After many twists, turns and mechanical clicks, all the false appearances fall away and the true picture comes together with astonishing precision—which changes what, exactly? There are no lessons learned in Side Effects, and after the not-so-happy ending both the psychopharmacological business and the financial services industry will surely go on as before. All that cleverness expended by the characters, all that scuffling required of the filmmakers, and in the end the world is undisturbed.
Side Effects is a wonderfully entertaining movie, made by a director in absolute command of his craft, but it gives off a slight odor of mothballs and futility. Neither a bright innovation nor a compelling revival of a genre from the past, neither a big studio production nor a small personal film, it simply passes the time well, and leaves you feeling not at all bad that none of its victims were innocent. If this is where Soderbergh’s quarter-century traversal of the American film business has led him, then maybe he’s right to stop, at least for a while. Maybe it should give us pause, too.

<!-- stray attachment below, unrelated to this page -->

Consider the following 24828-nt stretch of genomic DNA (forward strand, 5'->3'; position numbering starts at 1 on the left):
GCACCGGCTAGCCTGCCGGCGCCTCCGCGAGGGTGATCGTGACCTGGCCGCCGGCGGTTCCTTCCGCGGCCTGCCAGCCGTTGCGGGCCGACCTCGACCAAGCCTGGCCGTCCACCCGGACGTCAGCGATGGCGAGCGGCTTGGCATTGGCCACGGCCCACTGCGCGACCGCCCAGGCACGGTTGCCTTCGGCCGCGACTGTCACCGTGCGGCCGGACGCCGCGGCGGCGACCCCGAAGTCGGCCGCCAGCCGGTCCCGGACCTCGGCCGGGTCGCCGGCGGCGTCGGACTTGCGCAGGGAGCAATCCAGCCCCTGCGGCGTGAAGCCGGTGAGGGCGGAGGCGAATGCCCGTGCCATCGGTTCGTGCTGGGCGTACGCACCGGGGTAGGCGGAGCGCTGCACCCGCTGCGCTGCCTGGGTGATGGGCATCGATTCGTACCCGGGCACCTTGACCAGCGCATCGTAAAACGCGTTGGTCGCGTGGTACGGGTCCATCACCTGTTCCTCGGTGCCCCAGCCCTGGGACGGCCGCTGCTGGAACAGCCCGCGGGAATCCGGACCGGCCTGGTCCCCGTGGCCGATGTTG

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February in New York City brings the Documentary Fortnight program at the Museum of Modern Art, which this year included the world premiere of a remarkable project titled Your Day Is My Night by Lynne Sachs. In January 2011, Sachs began working with middle-aged and elderly residents of shift-bed apartments in New York’s Chinatown; immigrants are jammed into closetlike shared rooms, and the beds are in use around the clock. Sachs gained the confidence of these people, heard their stories, assisted as they worked up monologues about their pasts and helped shape the results into a film, which features performances by several of the subjects themselves. Made with collaborators including cinematographer Sean Hanley and composer Stephen Vitiello, it’s a strikingly handsome, meditative work: a mixture of reportage, dreams, memories and playacting, which immerses you in an entire world that you might unknowingly pass on the corner of Hester Street, unable to guess what’s behind the fifth-floor windows.
In our October 3, 2011, issue, Stuart Klawans reviewed Steven Soderbergh’s Contagion, “Agents of Destruction.”